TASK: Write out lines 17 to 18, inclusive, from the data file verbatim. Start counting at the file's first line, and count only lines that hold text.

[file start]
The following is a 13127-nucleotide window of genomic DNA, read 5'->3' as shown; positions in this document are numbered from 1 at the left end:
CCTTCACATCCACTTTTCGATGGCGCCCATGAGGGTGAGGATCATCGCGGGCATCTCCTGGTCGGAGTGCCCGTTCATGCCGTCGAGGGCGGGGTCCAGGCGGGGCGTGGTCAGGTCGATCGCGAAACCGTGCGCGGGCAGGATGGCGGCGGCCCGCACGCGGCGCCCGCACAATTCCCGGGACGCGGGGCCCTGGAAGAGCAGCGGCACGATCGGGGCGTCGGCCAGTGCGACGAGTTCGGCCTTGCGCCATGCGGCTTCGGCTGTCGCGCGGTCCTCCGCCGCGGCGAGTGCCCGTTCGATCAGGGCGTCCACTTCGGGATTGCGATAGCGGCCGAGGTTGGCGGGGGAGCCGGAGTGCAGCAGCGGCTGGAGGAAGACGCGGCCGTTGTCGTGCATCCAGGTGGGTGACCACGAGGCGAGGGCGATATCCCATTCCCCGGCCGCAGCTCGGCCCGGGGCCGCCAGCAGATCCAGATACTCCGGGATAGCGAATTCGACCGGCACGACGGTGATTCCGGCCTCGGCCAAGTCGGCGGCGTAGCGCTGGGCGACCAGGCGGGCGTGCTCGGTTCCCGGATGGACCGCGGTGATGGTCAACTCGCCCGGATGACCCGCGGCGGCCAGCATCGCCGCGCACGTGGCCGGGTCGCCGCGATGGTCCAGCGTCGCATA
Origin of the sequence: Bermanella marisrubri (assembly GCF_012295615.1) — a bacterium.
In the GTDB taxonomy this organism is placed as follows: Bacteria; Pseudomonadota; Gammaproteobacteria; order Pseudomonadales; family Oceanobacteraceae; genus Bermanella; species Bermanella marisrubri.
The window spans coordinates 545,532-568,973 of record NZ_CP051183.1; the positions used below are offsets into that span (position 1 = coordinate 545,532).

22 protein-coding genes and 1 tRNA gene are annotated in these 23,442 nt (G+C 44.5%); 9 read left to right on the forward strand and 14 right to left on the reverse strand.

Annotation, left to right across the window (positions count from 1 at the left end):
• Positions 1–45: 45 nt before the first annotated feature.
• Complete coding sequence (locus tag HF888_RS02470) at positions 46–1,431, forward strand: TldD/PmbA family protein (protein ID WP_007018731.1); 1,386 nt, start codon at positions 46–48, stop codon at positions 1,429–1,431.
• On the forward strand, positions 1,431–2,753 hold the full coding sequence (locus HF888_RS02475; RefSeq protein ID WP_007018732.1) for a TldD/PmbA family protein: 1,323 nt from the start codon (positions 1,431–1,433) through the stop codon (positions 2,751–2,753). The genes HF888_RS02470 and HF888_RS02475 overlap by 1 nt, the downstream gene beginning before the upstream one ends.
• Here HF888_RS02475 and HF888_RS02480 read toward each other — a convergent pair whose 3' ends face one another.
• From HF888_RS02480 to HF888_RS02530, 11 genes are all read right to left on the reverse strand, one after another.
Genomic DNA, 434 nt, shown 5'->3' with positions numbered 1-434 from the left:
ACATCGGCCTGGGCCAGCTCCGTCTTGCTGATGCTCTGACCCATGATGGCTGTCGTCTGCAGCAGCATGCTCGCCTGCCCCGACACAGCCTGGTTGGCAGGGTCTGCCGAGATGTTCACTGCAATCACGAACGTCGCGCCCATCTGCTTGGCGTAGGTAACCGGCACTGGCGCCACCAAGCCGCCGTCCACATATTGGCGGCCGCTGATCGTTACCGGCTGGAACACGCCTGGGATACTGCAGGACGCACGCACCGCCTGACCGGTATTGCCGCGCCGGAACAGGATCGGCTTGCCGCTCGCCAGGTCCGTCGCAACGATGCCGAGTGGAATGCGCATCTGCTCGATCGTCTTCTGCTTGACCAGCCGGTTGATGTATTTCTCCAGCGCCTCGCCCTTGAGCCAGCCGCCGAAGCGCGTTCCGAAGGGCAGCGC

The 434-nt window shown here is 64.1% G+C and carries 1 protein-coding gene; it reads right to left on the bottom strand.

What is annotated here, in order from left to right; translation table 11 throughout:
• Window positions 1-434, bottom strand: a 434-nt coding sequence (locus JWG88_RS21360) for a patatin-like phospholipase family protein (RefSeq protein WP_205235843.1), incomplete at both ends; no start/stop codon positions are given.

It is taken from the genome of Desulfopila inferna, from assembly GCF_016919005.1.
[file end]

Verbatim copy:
• Window positions 1-434, bottom strand: a 434-nt coding sequence (locus JWG88_RS21360) for a patatin-like phospholipase family protein (RefSeq protein WP_205235843.1), incomplete at both ends; no start/stop codon positions are given.

It is taken from the genome of Desulfopila inferna, from assembly GCF_016919005.1.